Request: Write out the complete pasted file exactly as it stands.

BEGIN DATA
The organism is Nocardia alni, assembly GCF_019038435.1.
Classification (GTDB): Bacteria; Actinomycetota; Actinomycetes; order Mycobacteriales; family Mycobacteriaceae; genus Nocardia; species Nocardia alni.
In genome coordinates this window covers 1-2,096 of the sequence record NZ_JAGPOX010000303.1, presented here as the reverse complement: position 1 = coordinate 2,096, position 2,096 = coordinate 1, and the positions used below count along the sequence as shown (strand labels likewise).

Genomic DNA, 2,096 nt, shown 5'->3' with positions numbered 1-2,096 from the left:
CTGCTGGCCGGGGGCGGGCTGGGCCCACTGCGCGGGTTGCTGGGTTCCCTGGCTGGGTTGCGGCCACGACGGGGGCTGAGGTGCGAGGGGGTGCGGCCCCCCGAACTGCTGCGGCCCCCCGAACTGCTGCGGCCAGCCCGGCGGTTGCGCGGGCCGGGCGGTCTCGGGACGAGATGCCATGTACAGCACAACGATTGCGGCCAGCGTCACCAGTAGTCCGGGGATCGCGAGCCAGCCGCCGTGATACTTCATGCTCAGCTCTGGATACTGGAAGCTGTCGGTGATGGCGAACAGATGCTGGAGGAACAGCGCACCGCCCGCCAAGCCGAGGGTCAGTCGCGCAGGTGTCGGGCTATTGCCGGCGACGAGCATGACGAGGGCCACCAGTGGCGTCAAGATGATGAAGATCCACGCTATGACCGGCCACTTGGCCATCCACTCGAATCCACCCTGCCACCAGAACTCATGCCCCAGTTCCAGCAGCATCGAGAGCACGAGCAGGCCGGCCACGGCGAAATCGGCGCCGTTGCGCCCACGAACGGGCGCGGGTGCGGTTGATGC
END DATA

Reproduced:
The organism is Nocardia alni, assembly GCF_019038435.1.
Classification (GTDB): Bacteria; Actinomycetota; Actinomycetes; order Mycobacteriales; family Mycobacteriaceae; genus Nocardia; species Nocardia alni.
In genome coordinates this window covers 1-2,096 of the sequence record NZ_JAGPOX010000303.1, presented here as the reverse complement: position 1 = coordinate 2,096, position 2,096 = coordinate 1, and the positions used below count along the sequence as shown (strand labels likewise).

Genomic DNA, 2,096 nt, shown 5'->3' with positions numbered 1-2,096 from the left:
CTGCTGGCCGGGGGCGGGCTGGGCCCACTGCGCGGGTTGCTGGGTTCCCTGGCTGGGTTGCGGCCACGACGGGGGCTGAGGTGCGAGGGGGTGCGGCCCCCCGAACTGCTGCGGCCCCCCGAACTGCTGCGGCCAGCCCGGCGGTTGCGCGGGCCGGGCGGTCTCGGGACGAGATGCCATGTACAGCACAACGATTGCGGCCAGCGTCACCAGTAGTCCGGGGATCGCGAGCCAGCCGCCGTGATACTTCATGCTCAGCTCTGGATACTGGAAGCTGTCGGTGATGGCGAACAGATGCTGGAGGAACAGCGCACCGCCCGCCAAGCCGAGGGTCAGTCGCGCAGGTGTCGGGCTATTGCCGGCGACGAGCATGACGAGGGCCACCAGTGGCGTCAAGATGATGAAGATCCACGCTATGACCGGCCACTTGGCCATCCACTCGAATCCACCCTGCCACCAGAACTCATGCCCCAGTTCCAGCAGCATCGAGAGCACGAGCAGGCCGGCCACGGCGAAATCGGCGCCGTTGCGCCCACGAACGGGCGCGGGTGCGGTTGATGC